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Comic murder mystery ‘Knives Out’ is not a complete waste of time

How’s this for damning with faint praise? The new comic murder mystery “Knives Out” is Mildly Amusing. Or, Diverting Enough, I Suppose. Or, Not a Complete Waste of Time. Are those compliments back-handed enough to make it clear my reaction to writer/director Rian Johnson’s latest film is tepid at best?

It’s not like I have knives out for “Knives Out.” I’m a big fan of Johnson’s earlier work, especially “Brick,” and “Looper.” And I appreciate someone trying to resurrect a moribund genre like the Agatha-Christie-ish mystery in which all the murder suspects are confined to a single space while the private investigator does his methodical work.

“Ladies and gentlemen, I would like to gently request that you all stay in town until the investigation is complete,” they’re told.

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Those being requested to stay in town are all conniving members of the extended Harlan Thornby family. Thornby, a famous and extremely wealthy murder mystery writer, dies the night of his 85th birthday party and although the cause of death is called suicide, enough doubts are swirling about that someone hires a private detective to investigate further. An all-star cast (Jamie Lee Curtis, Don Johnson, Chris Evans, Michael Shannon, Toni Collette, among others) plays the morally flawed family members, each of whom has good reason for wanting their patriarch dead.

Thornby’s nurse Martais is also considered a suspect, despite the fact she seems the only one who doesn’t have a good motive for murder. Daniel Craig plays the very Southern gentleman detective Benoit Blanc whose job is to ferret out the truth.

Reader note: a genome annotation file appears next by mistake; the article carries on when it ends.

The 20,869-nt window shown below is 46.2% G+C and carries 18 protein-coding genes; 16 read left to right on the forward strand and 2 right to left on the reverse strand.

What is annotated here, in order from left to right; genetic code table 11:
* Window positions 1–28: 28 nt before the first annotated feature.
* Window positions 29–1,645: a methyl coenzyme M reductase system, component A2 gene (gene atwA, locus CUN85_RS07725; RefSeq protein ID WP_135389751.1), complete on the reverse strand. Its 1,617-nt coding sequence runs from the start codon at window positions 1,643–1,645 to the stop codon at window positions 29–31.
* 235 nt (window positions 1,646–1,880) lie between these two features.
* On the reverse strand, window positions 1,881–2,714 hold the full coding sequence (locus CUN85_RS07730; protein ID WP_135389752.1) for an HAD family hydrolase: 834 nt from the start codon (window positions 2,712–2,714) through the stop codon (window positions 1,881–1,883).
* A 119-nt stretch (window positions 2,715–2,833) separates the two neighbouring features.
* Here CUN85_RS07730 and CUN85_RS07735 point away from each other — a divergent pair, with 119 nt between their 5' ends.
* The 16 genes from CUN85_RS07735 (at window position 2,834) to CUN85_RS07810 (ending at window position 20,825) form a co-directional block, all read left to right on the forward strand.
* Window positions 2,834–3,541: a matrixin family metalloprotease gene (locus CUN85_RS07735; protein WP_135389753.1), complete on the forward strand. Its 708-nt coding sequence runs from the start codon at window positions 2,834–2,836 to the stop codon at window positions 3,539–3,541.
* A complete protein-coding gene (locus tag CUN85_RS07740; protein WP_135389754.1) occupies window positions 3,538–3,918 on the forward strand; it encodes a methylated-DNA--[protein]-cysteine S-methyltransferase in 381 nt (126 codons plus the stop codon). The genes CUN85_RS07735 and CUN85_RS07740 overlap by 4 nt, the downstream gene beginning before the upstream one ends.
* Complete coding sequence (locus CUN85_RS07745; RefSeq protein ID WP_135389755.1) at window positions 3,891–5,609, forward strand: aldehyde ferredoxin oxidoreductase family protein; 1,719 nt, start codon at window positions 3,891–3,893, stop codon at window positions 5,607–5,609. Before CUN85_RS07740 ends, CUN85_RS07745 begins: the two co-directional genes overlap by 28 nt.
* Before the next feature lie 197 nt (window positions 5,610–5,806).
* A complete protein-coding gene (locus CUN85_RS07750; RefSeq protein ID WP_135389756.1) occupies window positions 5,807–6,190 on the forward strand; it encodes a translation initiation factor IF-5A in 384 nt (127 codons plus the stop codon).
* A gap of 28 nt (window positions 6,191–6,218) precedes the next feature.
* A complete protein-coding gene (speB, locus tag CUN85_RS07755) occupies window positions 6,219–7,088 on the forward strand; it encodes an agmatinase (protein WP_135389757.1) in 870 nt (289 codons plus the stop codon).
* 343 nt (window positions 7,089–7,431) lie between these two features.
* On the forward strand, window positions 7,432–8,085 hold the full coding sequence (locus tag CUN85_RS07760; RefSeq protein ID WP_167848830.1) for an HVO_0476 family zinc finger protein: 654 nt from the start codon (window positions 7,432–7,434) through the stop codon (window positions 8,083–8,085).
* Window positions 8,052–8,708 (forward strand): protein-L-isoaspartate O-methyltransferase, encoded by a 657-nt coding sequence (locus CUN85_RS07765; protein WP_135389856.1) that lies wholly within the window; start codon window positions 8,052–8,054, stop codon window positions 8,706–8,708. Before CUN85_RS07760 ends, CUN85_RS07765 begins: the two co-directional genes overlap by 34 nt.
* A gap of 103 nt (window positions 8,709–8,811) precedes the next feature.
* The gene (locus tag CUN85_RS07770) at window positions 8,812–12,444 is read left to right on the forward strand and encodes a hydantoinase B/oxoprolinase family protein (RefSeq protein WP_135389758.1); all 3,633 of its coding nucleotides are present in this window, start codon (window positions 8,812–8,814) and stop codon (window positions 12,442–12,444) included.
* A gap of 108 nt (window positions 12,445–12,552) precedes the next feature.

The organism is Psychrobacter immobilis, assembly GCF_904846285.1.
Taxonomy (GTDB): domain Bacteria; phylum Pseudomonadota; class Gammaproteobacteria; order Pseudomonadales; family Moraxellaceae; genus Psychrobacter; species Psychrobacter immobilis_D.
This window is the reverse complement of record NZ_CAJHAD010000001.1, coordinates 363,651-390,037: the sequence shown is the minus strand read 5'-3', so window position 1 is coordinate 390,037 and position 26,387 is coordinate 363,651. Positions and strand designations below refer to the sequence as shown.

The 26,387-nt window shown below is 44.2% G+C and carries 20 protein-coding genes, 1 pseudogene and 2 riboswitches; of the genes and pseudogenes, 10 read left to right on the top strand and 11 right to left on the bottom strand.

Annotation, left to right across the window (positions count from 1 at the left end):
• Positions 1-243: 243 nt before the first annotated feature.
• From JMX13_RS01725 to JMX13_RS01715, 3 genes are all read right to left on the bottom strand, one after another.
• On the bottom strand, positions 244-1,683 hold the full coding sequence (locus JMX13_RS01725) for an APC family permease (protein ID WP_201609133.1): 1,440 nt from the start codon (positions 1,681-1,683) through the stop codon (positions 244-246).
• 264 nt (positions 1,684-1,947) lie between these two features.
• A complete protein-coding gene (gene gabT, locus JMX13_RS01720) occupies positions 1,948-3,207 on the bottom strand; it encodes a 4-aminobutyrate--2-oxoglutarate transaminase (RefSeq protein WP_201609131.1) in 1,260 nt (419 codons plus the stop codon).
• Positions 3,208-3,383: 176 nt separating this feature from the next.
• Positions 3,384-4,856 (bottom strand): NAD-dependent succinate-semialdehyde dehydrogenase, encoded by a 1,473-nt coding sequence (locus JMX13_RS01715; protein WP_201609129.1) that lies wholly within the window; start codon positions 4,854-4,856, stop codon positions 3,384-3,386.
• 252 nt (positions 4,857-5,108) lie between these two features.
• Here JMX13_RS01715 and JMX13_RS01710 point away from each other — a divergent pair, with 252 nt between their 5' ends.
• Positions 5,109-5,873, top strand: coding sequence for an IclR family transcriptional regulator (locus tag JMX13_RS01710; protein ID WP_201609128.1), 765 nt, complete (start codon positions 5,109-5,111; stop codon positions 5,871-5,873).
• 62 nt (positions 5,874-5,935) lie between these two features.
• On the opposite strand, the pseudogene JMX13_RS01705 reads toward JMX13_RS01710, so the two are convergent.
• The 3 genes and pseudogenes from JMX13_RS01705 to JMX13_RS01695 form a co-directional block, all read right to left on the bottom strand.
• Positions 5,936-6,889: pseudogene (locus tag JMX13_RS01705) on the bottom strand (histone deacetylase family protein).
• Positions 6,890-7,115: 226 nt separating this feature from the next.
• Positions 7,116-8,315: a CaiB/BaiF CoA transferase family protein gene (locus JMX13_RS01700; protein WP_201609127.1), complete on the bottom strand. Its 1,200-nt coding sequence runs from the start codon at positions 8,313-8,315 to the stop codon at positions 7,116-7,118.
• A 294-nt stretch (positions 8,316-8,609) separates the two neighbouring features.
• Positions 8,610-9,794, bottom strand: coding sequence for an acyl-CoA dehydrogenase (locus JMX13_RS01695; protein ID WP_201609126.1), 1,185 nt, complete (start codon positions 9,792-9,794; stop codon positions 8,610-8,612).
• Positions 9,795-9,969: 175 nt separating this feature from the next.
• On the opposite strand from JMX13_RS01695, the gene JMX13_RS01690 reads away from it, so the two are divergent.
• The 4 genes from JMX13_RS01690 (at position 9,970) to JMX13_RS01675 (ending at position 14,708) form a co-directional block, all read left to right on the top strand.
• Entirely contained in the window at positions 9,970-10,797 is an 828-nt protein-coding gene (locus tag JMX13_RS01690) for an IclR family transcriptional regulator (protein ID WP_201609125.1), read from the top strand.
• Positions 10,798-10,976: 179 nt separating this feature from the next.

“I’m here at the behest of a client, but let me assure you that my presence will be ornamental,” he says.

It’s tricky to review a whodunnit without tipping one’s hand, so I will not say another word about the plot. Let me just note that I do not find the ultimate resolution of this mystery particularly surprising or clever. Thus, I’m truly baffled by the many critics who are raving about the ingenuity of the script.

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There are some funny running jokes, like the fact that the snooty Thornbys keep misremembering the South American country Marta is from. And spot-on cracks about our social media-ized world keep coming:

“I read a tweet about a New Yorker article about you.” Smart and funny, like a caption from a New Yorker cartoon.

And the cast admittedly seems to be having a blast, with each member patiently waiting their turn to chew the scenery. But while it’s fun to watch others have fun, it’s not nearly as fun as having fun yourself. And I didn’t have enough fun to recommend “Knives Out.”

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